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This article appears in the April 26, 2019 issue of Executive Intelligence Review.

Belt and Road Initiative:
A Winning Idea of Space and Time

[Print version of this article]

European participants in the International Conference on Lake Chad, convened in Abuja, Nigeria, February 26-28, 2018. Left to right: Sébastien Périmony (Schiller Institute, France); Franco Bocchetto (Technical Director, Bonifica); Romina Boldrini (CEO, Bonifica); Claudio Celani (Schiller Institute, Italy); and Ercole Incalza (Foreign Director, Bonifica).

April 21—One of the best descriptions of China’s Belt and Road Initiative (BRI) was provided by a former Italian government official, Ercole Incalza, in his blog, Stanze di Ercole. Incalza knows what he is talking about. For many years he was an infrastructure director for the Italian government and is considered one of the two founding fathers of the Italian High-Speed Railway (TAV). He was also a pioneer in promoting within the European Union (EU) what became the T-TEN (Trans-European Network).

On March 22, the day Xi Jinping arrived in Italy, Incalza wrote an article describing the BRI as a project that “shifts the dimensions of space and time.”

China, Incalza wrote,

is reinventing “the use of the world” and it is doing so by completely rethinking the consolidated culture, now characterized by “blocs” centered on the United States, the European Union, Russia, the Middle East, Africa, Latin America, and so on. . . .

The new and shocking element is the changed approach to two dimensions, those of time and space. And the first question that is raised spontaneously by those who today are witness to these evolutions is related to how can we get to the economic area of Europe and Africa, to maximize and optimize the logic of trade and, in the case of the African continent, create conditions for the birth of production, trade, and logistic processes—how to make the Mediterranean a single logistics hub.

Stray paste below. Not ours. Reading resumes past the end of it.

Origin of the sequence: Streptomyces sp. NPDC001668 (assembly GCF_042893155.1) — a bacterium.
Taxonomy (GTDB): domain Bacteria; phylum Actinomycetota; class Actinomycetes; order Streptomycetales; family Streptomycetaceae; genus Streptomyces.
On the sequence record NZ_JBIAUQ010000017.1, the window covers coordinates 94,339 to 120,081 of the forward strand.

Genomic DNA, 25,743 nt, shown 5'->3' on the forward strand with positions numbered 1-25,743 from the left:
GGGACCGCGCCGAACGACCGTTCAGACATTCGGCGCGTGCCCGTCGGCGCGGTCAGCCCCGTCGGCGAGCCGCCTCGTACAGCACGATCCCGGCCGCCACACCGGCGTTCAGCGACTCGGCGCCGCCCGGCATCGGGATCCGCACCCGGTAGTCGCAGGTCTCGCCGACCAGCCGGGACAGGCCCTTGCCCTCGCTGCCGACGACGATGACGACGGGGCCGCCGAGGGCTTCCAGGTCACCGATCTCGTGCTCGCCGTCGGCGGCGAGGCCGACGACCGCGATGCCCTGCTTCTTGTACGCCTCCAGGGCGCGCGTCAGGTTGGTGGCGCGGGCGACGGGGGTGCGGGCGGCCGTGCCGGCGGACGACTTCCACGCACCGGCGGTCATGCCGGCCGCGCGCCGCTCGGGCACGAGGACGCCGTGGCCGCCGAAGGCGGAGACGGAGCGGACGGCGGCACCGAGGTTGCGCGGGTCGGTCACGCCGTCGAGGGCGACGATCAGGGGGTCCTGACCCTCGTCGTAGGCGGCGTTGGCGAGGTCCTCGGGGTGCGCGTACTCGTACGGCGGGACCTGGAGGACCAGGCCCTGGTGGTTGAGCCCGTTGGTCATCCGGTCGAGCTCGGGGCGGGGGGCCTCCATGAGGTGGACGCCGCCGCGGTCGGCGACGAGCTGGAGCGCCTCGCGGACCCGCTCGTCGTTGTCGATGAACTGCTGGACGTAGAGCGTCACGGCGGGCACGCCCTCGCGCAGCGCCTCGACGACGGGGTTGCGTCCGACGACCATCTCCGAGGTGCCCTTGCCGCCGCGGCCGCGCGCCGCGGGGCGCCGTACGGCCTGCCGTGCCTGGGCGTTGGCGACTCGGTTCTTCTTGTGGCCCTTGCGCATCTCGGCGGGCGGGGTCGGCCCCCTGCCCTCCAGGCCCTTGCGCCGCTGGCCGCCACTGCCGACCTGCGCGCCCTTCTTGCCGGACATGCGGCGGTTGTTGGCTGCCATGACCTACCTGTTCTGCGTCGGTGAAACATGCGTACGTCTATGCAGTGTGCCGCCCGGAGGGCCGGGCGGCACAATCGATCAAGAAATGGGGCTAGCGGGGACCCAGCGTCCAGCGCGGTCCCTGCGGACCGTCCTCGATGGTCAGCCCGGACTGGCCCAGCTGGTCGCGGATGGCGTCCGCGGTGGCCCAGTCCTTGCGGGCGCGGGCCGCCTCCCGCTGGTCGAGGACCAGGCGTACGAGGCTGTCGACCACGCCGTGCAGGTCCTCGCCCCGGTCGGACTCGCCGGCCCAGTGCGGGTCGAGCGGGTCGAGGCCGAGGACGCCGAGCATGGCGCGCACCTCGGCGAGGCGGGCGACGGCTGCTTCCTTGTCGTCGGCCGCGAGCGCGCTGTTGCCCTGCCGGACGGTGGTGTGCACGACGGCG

It might sound strange, but having proposed and already implemented a series of financing and action plans, having already signed a series of Memorandums of Understanding (MOUs) with several countries that are interested in the project, China is, in effect, at a point of no return, a strategic line that certainly disrupts the privileged positions, which have for years divided the world into reinforced territorial spheres, unwilling to challenge the power and relevance of those two dimensions, again: space and time. The distance now between the Chinese and the European economic theatres is 18 days by land routes and 40 days by sea route. This represents the first big revolution accomplished by China and it has been accomplished not by drawing a vague future but by building a measurable project-proposal.

What China is going to implement in the next 15-20 years will be the biggest cycle of infrastructural investments in a century: 900 projects, a trillion in investments, $780 billion generated by trade among the countries involved, 200,000 jobs. The BRI involves 65 countries in which 62% of the world population (4.5 billion people) lives and produces 30% of the global GDP.

Incalza makes a reference to the analogy with the Marshall Plan that rebuilt Europe after the war. However, at that time, the United States had no strategic alternatives to reconstruction of the economy of its former enemies. This is different:

Not China. For the first time, China is attempting a plan that, as I said before, fully shifts the dimensions of time and space. The BRI is designed, and is working, in a widespread framework that exposes once more our provincialism—which is a losing proposition, dominated by our fears of abandoning the typical old schemes of short-term planning and short-sighted vision.

Incalza concludes in this polemical mode, addressing himself to the Trans-Atlantic critics of the Italian decision to sign the MOU with China.

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